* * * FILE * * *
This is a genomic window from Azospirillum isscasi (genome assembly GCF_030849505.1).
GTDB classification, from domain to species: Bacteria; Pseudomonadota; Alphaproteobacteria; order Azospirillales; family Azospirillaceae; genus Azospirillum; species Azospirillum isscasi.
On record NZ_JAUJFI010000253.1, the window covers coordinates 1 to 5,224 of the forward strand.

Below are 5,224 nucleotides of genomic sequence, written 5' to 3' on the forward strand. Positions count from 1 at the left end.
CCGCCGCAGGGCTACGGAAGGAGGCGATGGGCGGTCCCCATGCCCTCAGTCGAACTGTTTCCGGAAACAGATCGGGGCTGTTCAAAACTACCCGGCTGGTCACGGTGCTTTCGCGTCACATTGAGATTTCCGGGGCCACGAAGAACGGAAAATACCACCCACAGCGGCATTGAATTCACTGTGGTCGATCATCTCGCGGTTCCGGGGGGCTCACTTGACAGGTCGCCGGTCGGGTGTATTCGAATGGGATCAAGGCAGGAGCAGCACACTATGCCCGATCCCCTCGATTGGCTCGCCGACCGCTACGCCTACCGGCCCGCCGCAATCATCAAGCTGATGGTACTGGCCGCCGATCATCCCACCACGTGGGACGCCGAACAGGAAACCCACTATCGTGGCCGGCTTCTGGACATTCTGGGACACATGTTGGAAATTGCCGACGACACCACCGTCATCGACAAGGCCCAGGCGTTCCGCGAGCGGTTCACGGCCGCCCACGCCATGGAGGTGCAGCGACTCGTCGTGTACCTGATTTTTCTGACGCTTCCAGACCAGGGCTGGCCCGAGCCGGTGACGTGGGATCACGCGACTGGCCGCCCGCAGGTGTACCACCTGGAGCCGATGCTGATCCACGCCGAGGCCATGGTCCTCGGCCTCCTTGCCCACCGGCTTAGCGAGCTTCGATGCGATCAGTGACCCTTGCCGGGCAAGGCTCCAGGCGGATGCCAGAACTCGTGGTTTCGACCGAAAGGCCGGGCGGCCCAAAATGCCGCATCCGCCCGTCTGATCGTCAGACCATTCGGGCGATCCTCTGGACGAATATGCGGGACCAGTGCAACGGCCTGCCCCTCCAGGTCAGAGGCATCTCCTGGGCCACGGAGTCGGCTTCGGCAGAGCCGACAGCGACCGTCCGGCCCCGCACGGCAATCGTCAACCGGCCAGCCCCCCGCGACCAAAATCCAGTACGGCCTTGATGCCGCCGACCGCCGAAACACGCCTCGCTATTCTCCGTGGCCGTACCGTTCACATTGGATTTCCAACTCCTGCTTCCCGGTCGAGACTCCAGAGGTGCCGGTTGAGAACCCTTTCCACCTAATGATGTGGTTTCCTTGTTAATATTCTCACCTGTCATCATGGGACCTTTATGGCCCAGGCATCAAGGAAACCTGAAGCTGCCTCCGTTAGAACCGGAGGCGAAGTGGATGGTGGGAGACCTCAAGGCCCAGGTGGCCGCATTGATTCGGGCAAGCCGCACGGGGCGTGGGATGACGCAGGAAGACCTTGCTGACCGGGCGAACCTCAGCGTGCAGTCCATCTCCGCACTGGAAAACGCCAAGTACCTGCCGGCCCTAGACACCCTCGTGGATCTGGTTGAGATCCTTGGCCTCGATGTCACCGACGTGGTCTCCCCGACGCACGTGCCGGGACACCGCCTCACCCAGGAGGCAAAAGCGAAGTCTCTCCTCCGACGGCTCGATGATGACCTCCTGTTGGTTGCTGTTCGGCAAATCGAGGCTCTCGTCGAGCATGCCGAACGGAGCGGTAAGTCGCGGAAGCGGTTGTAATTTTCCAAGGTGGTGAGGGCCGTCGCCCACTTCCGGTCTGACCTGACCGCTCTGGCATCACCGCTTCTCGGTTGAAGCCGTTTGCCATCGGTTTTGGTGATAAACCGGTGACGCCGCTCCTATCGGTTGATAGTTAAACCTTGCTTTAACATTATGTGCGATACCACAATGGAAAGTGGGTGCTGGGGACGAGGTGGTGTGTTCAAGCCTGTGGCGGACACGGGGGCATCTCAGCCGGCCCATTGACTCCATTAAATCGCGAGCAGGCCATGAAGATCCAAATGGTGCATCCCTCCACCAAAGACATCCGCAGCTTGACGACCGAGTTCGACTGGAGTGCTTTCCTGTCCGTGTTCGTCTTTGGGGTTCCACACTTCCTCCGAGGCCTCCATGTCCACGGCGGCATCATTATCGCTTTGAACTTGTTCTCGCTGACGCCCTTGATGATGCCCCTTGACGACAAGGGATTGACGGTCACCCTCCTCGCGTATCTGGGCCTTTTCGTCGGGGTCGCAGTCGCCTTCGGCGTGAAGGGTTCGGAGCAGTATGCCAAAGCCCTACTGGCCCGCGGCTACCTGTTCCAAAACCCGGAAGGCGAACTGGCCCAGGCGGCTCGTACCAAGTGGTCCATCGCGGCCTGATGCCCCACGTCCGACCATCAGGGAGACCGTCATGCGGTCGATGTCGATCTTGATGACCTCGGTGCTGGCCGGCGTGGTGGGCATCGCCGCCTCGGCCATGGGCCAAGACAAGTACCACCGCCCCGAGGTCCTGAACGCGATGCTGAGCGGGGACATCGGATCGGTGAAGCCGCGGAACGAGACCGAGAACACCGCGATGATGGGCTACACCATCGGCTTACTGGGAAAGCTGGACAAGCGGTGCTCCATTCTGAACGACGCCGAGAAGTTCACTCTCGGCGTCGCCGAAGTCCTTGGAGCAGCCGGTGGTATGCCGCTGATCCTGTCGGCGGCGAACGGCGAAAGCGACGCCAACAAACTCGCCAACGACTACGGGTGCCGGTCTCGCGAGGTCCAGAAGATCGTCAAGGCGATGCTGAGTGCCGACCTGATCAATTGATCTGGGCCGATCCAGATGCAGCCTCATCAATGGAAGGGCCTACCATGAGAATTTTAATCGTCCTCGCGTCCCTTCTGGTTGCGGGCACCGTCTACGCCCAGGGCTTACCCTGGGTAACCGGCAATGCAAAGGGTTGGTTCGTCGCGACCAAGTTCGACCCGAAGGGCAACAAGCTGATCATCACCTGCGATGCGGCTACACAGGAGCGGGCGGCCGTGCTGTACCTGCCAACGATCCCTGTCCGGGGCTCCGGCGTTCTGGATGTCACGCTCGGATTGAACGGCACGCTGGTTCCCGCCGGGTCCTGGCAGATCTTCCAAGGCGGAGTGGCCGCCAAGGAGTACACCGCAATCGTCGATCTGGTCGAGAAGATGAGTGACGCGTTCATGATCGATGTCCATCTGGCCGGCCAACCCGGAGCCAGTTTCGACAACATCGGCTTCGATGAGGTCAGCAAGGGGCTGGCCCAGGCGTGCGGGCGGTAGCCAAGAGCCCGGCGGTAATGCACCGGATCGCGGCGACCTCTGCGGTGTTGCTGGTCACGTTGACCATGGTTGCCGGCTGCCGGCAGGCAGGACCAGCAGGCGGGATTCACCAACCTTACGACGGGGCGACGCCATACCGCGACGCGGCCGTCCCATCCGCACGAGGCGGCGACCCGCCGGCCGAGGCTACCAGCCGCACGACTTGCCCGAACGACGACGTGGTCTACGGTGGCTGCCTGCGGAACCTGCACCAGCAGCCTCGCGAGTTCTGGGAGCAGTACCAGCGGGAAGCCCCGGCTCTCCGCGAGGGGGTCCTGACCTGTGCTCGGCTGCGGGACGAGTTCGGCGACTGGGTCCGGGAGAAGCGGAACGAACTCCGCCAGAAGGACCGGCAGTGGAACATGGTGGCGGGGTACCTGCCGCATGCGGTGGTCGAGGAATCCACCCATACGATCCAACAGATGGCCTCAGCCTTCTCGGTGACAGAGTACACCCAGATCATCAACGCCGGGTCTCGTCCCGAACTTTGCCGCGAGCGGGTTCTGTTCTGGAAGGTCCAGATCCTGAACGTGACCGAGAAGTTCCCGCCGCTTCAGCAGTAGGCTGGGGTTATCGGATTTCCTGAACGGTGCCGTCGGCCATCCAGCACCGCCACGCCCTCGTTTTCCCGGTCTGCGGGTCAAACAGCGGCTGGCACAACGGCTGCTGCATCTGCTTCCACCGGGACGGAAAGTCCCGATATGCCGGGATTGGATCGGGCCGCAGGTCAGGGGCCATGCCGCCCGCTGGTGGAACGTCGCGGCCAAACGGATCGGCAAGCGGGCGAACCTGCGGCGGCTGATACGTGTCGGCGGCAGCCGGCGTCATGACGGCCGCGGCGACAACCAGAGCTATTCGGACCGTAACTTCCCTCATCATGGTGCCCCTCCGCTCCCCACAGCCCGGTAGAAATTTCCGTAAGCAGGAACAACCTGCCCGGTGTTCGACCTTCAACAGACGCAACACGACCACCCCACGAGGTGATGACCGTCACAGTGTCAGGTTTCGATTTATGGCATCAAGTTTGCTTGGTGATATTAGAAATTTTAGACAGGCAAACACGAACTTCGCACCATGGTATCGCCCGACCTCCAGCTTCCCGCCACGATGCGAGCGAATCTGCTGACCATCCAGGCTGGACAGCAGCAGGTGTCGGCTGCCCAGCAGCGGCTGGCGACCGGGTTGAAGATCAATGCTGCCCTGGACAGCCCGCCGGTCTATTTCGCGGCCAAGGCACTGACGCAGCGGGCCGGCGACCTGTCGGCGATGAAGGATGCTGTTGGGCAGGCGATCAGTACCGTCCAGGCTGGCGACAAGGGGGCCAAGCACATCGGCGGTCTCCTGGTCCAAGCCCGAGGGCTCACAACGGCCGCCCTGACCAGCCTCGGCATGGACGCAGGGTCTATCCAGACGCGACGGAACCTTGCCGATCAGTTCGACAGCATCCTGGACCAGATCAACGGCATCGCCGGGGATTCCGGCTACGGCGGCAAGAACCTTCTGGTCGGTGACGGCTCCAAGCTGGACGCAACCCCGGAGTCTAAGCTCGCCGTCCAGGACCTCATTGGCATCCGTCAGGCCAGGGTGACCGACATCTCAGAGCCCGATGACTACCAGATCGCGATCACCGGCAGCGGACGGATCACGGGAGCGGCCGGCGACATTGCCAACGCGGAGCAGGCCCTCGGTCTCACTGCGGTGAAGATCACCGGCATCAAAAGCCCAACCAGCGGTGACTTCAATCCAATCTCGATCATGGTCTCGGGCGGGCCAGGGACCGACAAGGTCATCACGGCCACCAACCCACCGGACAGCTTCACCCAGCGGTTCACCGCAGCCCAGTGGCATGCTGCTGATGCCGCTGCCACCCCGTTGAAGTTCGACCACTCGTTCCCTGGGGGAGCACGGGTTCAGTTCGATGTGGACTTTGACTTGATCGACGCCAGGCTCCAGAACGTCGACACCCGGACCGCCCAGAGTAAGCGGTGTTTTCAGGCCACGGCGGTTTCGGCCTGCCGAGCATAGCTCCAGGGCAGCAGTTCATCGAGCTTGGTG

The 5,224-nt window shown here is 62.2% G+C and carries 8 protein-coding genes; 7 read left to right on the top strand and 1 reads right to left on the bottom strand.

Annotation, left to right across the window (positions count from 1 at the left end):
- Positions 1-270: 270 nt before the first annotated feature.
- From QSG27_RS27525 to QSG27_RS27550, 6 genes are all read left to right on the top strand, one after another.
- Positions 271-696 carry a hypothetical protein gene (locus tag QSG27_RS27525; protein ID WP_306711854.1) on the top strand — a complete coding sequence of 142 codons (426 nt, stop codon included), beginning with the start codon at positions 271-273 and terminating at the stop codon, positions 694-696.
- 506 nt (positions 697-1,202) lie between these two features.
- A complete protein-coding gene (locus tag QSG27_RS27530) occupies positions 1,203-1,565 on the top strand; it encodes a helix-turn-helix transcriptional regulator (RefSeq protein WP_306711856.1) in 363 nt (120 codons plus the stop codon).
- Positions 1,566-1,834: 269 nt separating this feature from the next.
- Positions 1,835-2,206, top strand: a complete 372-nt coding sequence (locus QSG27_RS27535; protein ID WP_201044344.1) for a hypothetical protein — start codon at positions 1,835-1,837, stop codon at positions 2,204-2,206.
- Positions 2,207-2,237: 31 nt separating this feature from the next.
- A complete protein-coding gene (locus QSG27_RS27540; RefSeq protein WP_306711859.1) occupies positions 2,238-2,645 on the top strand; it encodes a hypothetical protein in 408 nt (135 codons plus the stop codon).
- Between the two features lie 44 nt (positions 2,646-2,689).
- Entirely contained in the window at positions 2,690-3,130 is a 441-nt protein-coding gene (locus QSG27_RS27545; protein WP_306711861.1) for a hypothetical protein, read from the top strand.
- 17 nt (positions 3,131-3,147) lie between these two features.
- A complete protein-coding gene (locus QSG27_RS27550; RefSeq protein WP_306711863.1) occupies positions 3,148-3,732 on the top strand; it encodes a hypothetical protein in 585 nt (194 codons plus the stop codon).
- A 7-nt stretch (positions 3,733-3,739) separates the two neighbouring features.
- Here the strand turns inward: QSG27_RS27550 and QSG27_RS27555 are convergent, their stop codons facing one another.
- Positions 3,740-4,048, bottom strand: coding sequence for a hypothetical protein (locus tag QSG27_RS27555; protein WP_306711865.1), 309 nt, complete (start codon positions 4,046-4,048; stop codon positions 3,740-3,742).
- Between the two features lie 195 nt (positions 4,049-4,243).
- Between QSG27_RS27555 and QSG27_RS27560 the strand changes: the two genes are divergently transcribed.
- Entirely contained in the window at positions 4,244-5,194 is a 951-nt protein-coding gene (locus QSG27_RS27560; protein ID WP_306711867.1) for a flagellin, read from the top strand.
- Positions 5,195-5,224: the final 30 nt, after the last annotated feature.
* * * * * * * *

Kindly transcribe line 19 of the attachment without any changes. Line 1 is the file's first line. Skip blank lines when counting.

- 17 nt (positions 3,131-3,147) lie between these two features.